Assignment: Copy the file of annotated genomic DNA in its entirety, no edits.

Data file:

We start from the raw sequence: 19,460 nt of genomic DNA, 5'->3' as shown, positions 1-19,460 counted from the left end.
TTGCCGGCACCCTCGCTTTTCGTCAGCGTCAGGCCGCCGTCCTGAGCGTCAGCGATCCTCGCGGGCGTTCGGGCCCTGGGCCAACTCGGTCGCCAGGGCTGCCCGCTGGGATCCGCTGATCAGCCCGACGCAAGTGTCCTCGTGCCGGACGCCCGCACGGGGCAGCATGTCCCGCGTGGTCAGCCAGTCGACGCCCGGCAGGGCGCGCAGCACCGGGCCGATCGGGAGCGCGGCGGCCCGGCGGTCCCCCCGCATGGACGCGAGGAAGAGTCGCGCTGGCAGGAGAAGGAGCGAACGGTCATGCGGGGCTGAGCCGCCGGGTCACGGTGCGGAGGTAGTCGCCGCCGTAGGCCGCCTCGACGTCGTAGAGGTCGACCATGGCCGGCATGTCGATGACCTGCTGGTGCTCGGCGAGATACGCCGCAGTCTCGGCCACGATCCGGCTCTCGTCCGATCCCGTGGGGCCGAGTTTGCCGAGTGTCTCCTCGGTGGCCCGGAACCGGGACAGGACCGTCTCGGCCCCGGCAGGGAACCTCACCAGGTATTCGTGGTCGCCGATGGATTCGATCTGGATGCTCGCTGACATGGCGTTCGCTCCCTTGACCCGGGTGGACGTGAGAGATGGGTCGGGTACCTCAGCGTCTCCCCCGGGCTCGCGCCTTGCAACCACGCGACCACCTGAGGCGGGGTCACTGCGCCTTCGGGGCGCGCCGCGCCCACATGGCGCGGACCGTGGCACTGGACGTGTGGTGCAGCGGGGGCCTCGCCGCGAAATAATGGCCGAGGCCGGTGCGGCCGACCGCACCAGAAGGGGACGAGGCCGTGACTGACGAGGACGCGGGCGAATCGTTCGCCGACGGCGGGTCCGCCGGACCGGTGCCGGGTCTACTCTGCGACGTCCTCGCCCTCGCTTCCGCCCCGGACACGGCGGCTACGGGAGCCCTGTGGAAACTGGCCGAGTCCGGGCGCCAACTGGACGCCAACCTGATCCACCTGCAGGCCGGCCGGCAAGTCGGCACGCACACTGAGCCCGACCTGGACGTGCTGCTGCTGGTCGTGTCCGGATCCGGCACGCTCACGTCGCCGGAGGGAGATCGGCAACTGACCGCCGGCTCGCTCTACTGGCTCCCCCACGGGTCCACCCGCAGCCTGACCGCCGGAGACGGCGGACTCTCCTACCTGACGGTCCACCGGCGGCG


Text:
We start from the raw sequence: 19,460 nt of genomic DNA, 5'->3' as shown, positions 1-19,460 counted from the left end.
TTGCCGGCACCCTCGCTTTTCGTCAGCGTCAGGCCGCCGTCCTGAGCGTCAGCGATCCTCGCGGGCGTTCGGGCCCTGGGCCAACTCGGTCGCCAGGGCTGCCCGCTGGGATCCGCTGATCAGCCCGACGCAAGTGTCCTCGTGCCGGACGCCCGCACGGGGCAGCATGTCCCGCGTGGTCAGCCAGTCGACGCCCGGCAGGGCGCGCAGCACCGGGCCGATCGGGAGCGCGGCGGCCCGGCGGTCCCCCCGCATGGACGCGAGGAAGAGTCGCGCTGGCAGGAGAAGGAGCGAACGGTCATGCGGGGCTGAGCCGCCGGGTCACGGTGCGGAGGTAGTCGCCGCCGTAGGCCGCCTCGACGTCGTAGAGGTCGACCATGGCCGGCATGTCGATGACCTGCTGGTGCTCGGCGAGATACGCCGCAGTCTCGGCCACGATCCGGCTCTCGTCCGATCCCGTGGGGCCGAGTTTGCCGAGTGTCTCCTCGGTGGCCCGGAACCGGGACAGGACCGTCTCGGCCCCGGCAGGGAACCTCACCAGGTATTCGTGGTCGCCGATGGATTCGATCTGGATGCTCGCTGACATGGCGTTCGCTCCCTTGACCCGGGTGGACGTGAGAGATGGGTCGGGTACCTCAGCGTCTCCCCCGGGCTCGCGCCTTGCAACCACGCGACCACCTGAGGCGGGGTCACTGCGCCTTCGGGGCGCGCCGCGCCCACATGGCGCGGACCGTGGCACTGGACGTGTGGTGCAGCGGGGGCCTCGCCGCGAAATAATGGCCGAGGCCGGTGCGGCCGACCGCACCAGAAGGGGACGAGGCCGTGACTGACGAGGACGCGGGCGAATCGTTCGCCGACGGCGGGTCCGCCGGACCGGTGCCGGGTCTACTCTGCGACGTCCTCGCCCTCGCTTCCGCCCCGGACACGGCGGCTACGGGAGCCCTGTGGAAACTGGCCGAGTCCGGGCGCCAACTGGACGCCAACCTGATCCACCTGCAGGCCGGCCGGCAAGTCGGCACGCACACTGAGCCCGACCTGGACGTGCTGCTGCTGGTCGTGTCCGGATCCGGCACGCTCACGTCGCCGGAGGGAGATCGGCAACTGACCGCCGGCTCGCTCTACTGGCTCCCCCACGGGTCCACCCGCAGCCTGACCGCCGGAGACGGCGGACTCTCCTACCTGACGGTCCACCGGCGGCG